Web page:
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MRI Technique Helps Distinguish Between Parkinson’s and Progressive Supranuclear Palsy, Study Reports

MRI technique

A specific magnetic resonance imaging (MRI) measure can accurately predict the development of eye movement abnormalities, helping to identify patients who develop progressive supranuclear palsy with parkinsonism (PSP-P) after an initial diagnosis of Parkinson’s, a study shows.

The study, “Refining initial diagnosis of Parkinson’s disease after follow‐up: A 4‐year prospective clinical and magnetic resonance imaging study,” appeared in the journal Movement Disorders.

A clinical diagnosis of Parkinson’s may be inaccurate in the early stages of the disease, when its characteristic motor symptoms are not fully manifested. PSP-P has a similar clinical presentation to idiopathic Parkinson’s (of unknown cause), including bradykinesia (slowness of movement), limb rigidity, and tremor, leading to difficulty in differentiating between the two.

Recent diagnostic criteria defined probable PSP-P as vertical gaze abnormalities (VGA) — difficulty in moving the eyes up and/or down — associated with levodopa‐resistant parkinsonism, a term for neurological disorders that cause movement problems similar to those of Parkinson’s. However, patients with PSP-P may never develop VGA, meaning the prevalence of this disorder could be underestimated.

MRI has been a helpful tool to diagnose PSP and to predict the appearance of gaze abnormalities in people with PSP-P. A new version of the Magnetic Resonance Parkinsonism Index (MRPI), named MRPI 2.0, has shown high accuracy in distinguishing cases of Parkinson’s from those of PSP-P. The MRPI can be used in MRI studies to predict the presence of PSP in patients with clinically unclassifiable parkinsonism.

However, studies on the clinical features of PSP-P in patients initially diagnosed with Parkinson’s are still lacking.

To address this, researchers in Italy followed a group of 110 individuals — 73 of whom were men, with a mean age at examination of 62.9 years, and a mean disease duration of 4.4 years — with probable or possible Parkinson’s and 74 healthy individuals used as controls over four years.

The investigators conducted annual clinical evaluations to assess the appearance of VGA without early postural instability, which strongly suggests PSP‐P. MRI scans were performed at the beginning of the study and at the end of the follow-up period.

They also evaluated whether MRPI 2.0 helped predict the development of PSP-P in patients initially diagnosed with Parkinson’s.

At the start, 21 of 40 individuals with possible Parkinson’s and all 70 individuals with probable Parkinson’s were responsive to levodopa. Of all the patients, 100 retained their initial diagnosis, and 10 (9.1%) developed VGA and had their diagnosis changed to PSP-P, nine of whom only showed a moderate response to levodopa.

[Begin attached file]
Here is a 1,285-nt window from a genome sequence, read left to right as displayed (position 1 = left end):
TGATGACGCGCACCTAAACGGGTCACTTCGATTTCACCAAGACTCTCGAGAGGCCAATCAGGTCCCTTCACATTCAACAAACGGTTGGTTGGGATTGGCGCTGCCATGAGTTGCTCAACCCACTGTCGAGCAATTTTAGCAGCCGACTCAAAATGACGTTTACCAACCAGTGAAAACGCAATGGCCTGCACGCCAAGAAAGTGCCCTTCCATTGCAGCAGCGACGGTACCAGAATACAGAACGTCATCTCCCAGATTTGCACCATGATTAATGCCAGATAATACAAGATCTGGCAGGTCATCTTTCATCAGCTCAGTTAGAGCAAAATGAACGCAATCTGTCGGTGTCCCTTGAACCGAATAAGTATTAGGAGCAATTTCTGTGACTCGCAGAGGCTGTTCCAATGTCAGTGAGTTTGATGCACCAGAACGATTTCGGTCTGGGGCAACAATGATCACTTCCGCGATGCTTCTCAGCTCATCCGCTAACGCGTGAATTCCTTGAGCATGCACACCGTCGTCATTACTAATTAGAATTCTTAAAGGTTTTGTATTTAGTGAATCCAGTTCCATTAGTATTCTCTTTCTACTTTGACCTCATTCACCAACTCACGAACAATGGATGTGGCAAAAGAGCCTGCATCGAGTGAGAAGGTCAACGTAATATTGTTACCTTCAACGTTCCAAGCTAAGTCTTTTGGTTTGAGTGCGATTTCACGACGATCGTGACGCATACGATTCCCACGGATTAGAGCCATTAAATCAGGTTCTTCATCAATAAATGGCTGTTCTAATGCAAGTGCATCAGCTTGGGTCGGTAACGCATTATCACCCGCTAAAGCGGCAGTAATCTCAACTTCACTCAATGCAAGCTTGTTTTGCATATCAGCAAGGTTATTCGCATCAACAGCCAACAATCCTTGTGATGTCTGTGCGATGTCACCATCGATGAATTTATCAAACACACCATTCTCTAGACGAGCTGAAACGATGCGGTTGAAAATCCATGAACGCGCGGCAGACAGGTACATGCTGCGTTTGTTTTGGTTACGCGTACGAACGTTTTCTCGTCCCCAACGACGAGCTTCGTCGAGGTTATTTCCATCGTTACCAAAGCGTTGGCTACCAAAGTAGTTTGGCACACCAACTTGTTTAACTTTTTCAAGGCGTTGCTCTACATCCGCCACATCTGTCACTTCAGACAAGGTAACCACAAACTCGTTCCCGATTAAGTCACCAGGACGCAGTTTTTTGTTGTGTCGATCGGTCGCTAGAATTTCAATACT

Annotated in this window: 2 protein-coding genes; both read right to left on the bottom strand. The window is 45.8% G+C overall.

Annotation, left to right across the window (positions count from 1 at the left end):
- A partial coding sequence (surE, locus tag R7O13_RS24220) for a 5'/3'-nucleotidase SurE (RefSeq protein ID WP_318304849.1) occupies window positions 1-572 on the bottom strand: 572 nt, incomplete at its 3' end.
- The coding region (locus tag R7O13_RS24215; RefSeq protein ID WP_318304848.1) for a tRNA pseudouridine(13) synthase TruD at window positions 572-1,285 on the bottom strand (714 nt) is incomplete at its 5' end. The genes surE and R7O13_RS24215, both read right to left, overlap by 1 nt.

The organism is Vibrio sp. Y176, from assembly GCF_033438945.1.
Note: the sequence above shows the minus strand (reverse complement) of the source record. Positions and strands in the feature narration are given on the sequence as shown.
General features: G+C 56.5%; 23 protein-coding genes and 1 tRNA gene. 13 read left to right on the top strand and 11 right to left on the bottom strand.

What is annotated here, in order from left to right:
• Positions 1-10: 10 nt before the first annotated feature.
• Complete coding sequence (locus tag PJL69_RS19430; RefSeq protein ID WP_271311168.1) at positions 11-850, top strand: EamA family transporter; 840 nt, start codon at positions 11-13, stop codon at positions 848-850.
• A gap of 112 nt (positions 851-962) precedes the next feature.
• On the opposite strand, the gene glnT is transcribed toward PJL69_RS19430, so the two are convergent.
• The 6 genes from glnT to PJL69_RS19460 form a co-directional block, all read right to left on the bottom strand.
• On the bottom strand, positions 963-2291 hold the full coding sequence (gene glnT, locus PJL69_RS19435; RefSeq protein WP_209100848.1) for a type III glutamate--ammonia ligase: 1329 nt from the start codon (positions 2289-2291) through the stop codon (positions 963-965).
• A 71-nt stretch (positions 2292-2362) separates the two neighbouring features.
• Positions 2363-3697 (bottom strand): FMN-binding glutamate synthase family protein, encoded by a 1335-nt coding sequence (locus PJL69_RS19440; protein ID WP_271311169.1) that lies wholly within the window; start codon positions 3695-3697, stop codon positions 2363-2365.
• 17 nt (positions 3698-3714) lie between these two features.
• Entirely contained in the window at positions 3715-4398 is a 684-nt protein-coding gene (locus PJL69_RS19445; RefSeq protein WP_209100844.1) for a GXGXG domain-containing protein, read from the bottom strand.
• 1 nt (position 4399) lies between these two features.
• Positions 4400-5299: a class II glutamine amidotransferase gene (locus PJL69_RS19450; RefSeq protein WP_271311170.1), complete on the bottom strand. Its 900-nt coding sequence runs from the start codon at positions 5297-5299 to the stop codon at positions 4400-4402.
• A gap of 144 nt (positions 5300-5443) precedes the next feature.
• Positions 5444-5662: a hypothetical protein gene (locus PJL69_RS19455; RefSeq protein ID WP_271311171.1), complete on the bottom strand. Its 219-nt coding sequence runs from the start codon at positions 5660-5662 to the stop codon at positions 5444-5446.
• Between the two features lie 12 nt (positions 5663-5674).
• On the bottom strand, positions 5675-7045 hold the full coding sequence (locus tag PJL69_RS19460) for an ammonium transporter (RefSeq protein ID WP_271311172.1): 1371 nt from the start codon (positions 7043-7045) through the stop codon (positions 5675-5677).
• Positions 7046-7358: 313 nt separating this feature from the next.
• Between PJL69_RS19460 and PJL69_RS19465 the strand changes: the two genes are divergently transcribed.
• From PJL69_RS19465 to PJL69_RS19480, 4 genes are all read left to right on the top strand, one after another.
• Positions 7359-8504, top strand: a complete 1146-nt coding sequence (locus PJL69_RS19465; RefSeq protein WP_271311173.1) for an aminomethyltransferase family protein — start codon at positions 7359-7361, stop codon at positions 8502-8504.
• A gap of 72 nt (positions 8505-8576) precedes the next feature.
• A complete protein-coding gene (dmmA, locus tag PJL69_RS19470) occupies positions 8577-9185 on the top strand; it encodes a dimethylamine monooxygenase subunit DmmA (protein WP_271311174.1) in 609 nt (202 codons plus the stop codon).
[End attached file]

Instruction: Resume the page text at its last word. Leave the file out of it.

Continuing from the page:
Specifically, all 10 patients whose diagnosis changed showed slowness of vertical saccades during follow-up, which refers to quick, simultaneous movements of both eyes that abruptly change the point of fixation. Vertical supranuclear gaze palsy (resulting from a cerebral impairment) in five patients was associated with higher imaging biomarkers values than slowness in vertical saccades. All 10 patients had at least three years of parkinsonism without postural instability.

All MRI measures — including MRPI and MRPI 2.0 — were significantly different between patients with Parkinson’s and those at PSP-P both at the start of the study and at the end of follow-up. At the beginning, MRPI 2.0 was the most accurate (100%) biomarker in predicting the appearance of VGA, “enabling [PSP-P] patients to be identified at the earliest stage of the disease,” according to the researchers.

Although the number of patients whose diagnosis was changed is small, the researchers said that their findings “demonstrate the usefulness of these new imaging biomarkers, and specifically of the MRPI 2.0, in predicting the development of VGA and the clinical evolution towards PSP phenotypes in patients with the initial diagnosis of [Parkinson’s].”

Most clinical variables — including motor function, assessed with the Unified Parkinson’s Disease Rating Scale–Motor Examination (UPDRS‐ME), and cognitive function, measured with the Mini-Mental State Exam — also showed a marked difference between the two groups at follow-up. However, clinical variables were less accurate than imaging biomarkers in predicting VGA.

Data further showed that disease progression was more signficant in patients with PSP‐P, as assessed with MRI and UPDRS‐ME.

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Iowa City is Next Stop for Parkinson’s Foundation’s Team Training Program

team training program

The Parkinson’s Foundation is bringing Allied Team Training for Parkinson’s (ATTP), its signature professional education program, to Iowa City, Iowa, on March 27-30.

The program is intended to help medical professionals from diverse disciplines learn the best techniques in Parkinson’s care. 

Using a dynamic team-based approach, the training program is geared toward physicians, physician assistants; nurses; social workers; nurse practitioners; and occupational, music, speech, and physical therapists.

The interactive curriculum is offered in partnership with the University of Iowa Hospitals & Clinics, a designated Parkinson’s Foundation Center of Excellence. These centers — there are 45 worldwide — have specialized teams made up of an array of healthcare professionals and others knowledgeable about the latest in Parkinson’s care.

“The Parkinson’s Foundation is committed to providing healthcare professionals with the latest research and best practices that improve care for people living with Parkinson’s disease,” John L. Lehr, president and CEO of the Parkinson’s Foundation, said in a press release.